This work was done by LaGuardia students Charles Lee-Georgescu and Ahn Vo as a part of the Honors “General Physics I” class, Fall 2020. The project studies the dynamical friction on a star moving through a star field and applies it to the orbital decay of a black hole.

The project was conducted under the supervision of Dr. Roman Senkov.

Other research projects done by students in the Physics Honors courses: “Atomic Nuclei and Pairing Correlations” and “Computer Modelling of Physical Systems”.

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In this research, we derived starting with the first principles, the dynamical friction force on a star moving through a star field/galaxy. We used this derivation to calculate the orbital decay of a heavy Black Hole (BH) or a massive star. We found that the typical time for a BH to spiral into the galactic center, the decay time, is comparable to the age of the universe. Our estimation showed that this decay time scales with the mass of the BH as $$t \sim 10^{18}\,M_\odot/M \,\mbox{years,}$$where \(M\) is the mass of the BH and \(M_\odot = 2\times 10^{30}\) kg is the solar mass.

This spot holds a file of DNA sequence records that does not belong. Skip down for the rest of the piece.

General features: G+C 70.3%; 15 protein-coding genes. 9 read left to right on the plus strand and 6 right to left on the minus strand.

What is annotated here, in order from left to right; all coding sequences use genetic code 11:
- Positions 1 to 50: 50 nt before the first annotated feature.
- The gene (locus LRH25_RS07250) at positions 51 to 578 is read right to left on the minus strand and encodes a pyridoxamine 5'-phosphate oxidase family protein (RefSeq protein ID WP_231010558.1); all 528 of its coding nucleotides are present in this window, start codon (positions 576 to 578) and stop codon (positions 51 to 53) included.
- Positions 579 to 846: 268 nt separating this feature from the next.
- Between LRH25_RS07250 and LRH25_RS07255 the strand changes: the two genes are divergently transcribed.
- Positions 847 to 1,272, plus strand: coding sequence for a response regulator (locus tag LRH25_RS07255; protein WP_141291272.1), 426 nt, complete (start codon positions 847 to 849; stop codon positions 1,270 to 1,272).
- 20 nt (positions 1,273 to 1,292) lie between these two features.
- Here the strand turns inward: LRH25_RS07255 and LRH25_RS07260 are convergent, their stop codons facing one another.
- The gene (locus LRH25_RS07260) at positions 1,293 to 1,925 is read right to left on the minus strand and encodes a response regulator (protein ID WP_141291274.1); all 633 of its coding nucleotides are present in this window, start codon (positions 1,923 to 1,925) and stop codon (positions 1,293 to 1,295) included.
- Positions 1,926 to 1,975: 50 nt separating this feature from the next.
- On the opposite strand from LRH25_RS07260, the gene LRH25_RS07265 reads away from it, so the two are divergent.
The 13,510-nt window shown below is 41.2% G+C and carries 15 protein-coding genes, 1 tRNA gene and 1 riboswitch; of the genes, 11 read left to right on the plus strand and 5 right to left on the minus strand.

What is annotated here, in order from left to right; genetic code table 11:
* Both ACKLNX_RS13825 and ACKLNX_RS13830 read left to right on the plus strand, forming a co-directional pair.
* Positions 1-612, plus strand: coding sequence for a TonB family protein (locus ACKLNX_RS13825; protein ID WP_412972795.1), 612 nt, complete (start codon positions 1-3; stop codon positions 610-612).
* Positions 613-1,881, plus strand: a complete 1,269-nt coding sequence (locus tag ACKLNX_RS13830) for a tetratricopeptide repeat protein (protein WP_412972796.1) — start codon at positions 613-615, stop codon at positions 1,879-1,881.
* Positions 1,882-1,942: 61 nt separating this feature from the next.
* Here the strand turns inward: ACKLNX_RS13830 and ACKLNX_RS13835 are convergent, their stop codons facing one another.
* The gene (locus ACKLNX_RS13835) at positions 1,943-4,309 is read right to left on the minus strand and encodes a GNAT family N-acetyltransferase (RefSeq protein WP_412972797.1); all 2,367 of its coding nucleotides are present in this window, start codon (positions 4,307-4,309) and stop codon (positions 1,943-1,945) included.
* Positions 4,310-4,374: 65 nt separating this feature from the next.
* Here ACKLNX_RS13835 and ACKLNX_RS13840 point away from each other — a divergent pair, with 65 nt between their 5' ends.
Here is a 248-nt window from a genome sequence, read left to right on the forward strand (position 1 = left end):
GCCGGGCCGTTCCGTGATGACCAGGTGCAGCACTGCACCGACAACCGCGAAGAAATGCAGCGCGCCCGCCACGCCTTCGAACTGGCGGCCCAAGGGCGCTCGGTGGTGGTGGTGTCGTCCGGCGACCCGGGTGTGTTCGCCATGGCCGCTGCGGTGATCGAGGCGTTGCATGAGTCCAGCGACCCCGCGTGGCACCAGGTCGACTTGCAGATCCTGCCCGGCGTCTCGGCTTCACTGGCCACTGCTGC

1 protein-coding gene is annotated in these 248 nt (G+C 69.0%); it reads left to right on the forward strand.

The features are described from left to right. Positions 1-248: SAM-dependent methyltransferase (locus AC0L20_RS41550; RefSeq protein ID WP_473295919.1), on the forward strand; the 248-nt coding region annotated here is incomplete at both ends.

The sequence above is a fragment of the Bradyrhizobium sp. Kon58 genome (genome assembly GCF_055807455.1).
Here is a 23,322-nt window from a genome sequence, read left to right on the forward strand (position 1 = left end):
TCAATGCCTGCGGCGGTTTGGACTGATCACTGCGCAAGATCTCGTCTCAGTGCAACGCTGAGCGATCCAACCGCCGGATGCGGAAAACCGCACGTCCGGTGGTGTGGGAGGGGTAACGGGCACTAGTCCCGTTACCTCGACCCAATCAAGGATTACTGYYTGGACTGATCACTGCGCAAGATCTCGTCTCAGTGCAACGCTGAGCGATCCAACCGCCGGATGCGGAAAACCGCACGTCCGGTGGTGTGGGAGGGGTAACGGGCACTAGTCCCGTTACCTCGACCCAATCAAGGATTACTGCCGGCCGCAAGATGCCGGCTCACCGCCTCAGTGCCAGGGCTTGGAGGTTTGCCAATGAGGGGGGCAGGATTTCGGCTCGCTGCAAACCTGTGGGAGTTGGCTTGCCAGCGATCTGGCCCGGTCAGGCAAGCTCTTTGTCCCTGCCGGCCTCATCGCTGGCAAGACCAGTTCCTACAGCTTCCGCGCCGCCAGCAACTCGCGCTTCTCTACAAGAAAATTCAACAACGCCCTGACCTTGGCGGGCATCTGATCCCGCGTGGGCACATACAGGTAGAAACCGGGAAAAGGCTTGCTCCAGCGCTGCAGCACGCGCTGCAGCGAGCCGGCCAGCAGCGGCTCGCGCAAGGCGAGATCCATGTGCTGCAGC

Dynamical friction is a force that slows down objects moving in space. It reduces the kinetic energy of interacting bodies as a result of gravitational attraction. This reduction in kinetic energy can be observed from small scattering processes, such as a comet traveling past a star, all the way up to galactic mergers. We derived the formula for dynamical friction in terms of the loss of velocity of a star passing through a star field. Afterwards, we determined the density profile of a galaxy (based on the rotational curves), and then using this density profile, estimated the orbital decay time of a heavy BH around a supermassive galactic center (a supermassive black hole or SMBH).

Dynamical friction is a key ingredient for studying merging galaxies. Below is a computer simulation of the head-on collision of our Milky Way galaxy and the Andromeda galaxy, it will occur in about 4 billion years from now. Without dynamical friction the galaxies would just pass through each other without even noticing the collision (the stars are too far from each other to directly collide). The dynamical friction makes the galaxies actually merge.

Video Credts: youtube channel VideoFromSpace

We begin by considering the Kepler Problem; the scattering process of two point-like masses due to mutual gravitational interaction.